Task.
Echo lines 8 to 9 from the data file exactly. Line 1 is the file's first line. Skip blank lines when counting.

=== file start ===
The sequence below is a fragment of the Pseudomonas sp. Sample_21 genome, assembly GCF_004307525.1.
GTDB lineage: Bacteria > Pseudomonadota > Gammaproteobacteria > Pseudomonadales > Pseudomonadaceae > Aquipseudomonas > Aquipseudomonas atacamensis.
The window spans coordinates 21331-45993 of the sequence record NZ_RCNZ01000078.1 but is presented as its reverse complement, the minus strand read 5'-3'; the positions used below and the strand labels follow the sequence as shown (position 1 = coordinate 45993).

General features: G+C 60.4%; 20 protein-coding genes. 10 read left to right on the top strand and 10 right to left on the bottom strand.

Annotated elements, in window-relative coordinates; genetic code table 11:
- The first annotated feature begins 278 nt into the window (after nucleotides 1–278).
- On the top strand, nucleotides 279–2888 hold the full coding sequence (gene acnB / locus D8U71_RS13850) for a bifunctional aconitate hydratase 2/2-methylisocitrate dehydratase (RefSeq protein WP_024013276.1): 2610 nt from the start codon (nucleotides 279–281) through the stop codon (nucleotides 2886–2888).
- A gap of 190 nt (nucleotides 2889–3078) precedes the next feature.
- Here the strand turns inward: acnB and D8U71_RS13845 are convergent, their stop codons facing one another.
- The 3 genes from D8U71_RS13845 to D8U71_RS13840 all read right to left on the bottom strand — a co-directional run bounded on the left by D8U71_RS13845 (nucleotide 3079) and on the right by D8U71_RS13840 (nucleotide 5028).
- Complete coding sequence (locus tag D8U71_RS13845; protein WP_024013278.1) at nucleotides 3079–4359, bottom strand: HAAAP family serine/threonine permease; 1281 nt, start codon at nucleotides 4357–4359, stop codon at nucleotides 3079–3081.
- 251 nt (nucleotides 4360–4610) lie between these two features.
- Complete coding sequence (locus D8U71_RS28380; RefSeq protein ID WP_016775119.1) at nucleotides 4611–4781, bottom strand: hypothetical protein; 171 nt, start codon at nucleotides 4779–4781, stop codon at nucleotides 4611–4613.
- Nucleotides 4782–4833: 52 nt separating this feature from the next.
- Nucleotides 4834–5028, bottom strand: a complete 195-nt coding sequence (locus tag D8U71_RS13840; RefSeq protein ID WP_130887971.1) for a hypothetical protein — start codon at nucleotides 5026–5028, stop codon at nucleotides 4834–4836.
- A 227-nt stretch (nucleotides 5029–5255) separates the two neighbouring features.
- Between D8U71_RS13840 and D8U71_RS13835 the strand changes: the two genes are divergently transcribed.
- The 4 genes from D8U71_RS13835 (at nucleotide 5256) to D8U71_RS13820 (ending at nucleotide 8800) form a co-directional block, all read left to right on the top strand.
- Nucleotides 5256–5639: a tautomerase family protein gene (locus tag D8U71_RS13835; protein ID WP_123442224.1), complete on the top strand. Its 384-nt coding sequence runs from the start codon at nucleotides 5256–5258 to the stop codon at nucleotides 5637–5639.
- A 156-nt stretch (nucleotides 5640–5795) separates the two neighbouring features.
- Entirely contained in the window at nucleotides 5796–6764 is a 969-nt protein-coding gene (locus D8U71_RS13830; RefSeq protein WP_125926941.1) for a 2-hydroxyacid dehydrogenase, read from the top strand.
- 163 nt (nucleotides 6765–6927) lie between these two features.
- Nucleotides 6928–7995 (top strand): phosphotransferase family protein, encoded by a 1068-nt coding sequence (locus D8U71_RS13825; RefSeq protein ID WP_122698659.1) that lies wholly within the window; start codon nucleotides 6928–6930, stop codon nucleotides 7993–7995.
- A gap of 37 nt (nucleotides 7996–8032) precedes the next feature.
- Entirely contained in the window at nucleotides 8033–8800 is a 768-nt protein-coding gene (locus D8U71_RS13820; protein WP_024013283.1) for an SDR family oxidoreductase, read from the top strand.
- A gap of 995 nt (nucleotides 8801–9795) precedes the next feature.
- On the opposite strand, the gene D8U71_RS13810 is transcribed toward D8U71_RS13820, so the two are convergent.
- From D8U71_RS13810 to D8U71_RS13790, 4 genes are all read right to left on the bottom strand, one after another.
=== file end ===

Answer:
- A gap of 190 nt (nucleotides 2889–3078) precedes the next feature.
- Here the strand turns inward: acnB and D8U71_RS13845 are convergent, their stop codons facing one another.